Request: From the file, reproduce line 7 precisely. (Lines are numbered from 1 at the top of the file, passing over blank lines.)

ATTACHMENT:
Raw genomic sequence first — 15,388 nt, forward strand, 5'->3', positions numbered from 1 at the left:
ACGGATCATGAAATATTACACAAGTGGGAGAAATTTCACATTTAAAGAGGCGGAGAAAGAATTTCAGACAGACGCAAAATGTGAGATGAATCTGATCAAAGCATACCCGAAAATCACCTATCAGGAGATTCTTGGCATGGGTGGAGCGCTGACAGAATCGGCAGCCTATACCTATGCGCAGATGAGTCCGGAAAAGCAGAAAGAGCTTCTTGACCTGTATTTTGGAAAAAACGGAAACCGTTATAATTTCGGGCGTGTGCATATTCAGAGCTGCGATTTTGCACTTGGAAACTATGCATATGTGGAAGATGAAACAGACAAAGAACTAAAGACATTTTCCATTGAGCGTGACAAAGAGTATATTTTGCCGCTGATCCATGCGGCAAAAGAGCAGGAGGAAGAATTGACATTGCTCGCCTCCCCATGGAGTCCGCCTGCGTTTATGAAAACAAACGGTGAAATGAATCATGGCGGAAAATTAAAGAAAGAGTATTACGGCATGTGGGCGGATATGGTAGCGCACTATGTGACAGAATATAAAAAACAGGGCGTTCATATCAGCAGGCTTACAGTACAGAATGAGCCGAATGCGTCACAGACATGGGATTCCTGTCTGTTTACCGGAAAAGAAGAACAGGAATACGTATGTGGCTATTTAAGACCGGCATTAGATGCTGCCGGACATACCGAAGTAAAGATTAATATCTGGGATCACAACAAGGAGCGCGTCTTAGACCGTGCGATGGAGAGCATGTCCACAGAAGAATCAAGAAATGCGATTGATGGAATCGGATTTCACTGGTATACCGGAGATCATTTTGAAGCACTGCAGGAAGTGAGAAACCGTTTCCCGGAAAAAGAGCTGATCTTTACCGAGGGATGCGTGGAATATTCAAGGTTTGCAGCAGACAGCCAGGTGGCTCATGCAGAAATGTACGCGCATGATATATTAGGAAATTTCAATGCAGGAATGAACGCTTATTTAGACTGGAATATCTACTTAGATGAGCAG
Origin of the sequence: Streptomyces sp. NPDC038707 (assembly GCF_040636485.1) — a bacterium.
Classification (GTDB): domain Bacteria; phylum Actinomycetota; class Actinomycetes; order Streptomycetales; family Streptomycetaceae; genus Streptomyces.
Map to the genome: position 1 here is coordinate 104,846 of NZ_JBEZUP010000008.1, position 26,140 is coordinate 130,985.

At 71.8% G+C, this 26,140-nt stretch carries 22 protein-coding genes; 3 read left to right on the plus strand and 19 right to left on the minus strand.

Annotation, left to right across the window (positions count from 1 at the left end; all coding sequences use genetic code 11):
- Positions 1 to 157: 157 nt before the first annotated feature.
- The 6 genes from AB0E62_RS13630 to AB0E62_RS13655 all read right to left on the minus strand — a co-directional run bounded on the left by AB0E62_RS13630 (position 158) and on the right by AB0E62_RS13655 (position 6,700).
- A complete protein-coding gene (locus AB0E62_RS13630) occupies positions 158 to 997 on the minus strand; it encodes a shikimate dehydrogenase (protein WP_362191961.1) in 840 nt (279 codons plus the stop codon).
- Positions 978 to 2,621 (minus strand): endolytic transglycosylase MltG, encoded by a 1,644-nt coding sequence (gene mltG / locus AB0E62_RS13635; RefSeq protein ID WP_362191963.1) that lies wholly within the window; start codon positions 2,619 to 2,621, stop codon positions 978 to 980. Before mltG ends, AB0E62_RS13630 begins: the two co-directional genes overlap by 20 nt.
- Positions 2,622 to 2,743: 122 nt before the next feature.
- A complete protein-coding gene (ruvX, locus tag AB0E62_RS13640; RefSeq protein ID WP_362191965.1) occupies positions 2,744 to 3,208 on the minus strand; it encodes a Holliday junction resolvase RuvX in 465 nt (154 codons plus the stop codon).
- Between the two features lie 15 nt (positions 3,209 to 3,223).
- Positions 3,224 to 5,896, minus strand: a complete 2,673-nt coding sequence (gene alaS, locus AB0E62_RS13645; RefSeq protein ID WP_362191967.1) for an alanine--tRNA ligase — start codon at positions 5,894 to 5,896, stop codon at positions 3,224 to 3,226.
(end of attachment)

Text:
Annotation, left to right across the window (positions count from 1 at the left end; all coding sequences use genetic code 11):